I don't have any advice... only to read more about the lives of saints and the joys they had through their sufferings.


#4

I am caregiver to my wife also. She has Alzheimers and I have "unfulfilled needs"....
I should note that my Dear Wife is 16 years older than I, she is 72 and I am 56.

The situation you are in is a common one for caregivers. Whether it be sexual inimacy, emotional intimacy (hugging, carressing etc) or just the ability to have a meaningful conversation, finding ourselves left without some large component of our partner is devastating and difficult.

I wish I could offer some quick and easy "fix" for this problem. Unfortunately I have none to offer. I can offer hope... As time goes on it will get better.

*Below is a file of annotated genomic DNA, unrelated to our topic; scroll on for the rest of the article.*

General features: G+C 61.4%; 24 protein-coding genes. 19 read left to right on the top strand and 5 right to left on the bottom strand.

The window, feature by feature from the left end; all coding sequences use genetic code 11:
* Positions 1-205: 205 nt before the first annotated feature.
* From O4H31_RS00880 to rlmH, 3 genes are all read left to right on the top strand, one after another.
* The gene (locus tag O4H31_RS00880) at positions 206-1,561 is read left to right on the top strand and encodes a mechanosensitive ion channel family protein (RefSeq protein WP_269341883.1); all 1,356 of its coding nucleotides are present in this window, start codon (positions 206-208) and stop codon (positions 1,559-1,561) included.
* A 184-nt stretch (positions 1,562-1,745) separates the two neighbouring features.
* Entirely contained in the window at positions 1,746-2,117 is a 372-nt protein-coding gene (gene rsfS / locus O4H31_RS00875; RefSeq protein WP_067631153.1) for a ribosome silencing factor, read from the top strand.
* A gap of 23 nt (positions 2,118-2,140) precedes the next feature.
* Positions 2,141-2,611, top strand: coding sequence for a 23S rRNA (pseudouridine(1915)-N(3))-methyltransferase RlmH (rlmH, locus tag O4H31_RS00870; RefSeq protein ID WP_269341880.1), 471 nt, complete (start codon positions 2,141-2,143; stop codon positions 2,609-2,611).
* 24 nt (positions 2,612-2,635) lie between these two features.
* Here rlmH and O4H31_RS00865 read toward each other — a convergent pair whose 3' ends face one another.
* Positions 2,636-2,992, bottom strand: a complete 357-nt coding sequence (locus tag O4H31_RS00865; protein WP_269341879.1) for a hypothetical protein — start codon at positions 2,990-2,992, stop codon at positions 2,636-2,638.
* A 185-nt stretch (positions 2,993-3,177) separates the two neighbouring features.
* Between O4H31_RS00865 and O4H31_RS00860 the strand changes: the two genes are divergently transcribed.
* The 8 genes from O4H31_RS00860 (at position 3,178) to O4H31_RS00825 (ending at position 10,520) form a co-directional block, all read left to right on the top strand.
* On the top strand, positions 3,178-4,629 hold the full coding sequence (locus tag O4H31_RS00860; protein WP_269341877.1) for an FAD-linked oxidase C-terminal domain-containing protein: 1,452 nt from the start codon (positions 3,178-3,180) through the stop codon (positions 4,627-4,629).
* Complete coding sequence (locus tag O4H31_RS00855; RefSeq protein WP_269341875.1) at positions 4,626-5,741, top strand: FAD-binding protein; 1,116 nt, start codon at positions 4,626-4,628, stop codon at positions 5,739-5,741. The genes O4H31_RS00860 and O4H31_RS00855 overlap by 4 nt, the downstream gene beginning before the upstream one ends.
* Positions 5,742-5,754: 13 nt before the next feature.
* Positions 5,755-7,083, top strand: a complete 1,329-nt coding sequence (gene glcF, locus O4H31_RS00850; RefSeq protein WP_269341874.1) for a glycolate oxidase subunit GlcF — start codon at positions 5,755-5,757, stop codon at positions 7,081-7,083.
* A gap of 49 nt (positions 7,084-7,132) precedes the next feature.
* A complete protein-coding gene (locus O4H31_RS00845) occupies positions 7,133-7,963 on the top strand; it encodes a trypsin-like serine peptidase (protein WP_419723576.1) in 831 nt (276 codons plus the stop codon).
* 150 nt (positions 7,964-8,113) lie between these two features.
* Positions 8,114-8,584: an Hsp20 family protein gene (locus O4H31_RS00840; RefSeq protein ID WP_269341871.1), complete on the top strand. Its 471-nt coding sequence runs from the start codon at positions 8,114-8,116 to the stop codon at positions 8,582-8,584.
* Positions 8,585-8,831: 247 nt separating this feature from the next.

One thing that proved very helpful to me was the rosary in bed. Sometimes I would even fall asleep while praying it but that did not matter. It refocused my mind toward that which is good and Holy. I particularly identified with the sorrowful mysteries as I watched my dear lady slide into the mists. I pled with God as Christ did in the Garden. I wept as we were beaten down like Christ at the pillar. Finally I saw the we must except our crown of thorns and now - we are carrying our cross toward her passion and death....

I share these images because of something else I found to be very helpful when temptation became strong. The image of Christ on the Cross. I would pray, "Father, take me to the foot of the cross". Then the image would come to me of the fott of the cross. I never really looked up at christ, but observed his feet, and the cross going into the ground. The filth, the blood, the sweat, mingling in the dirt until it is muddy, and recognizing that it is from sin that this image exists. How could I sin with such an image before me.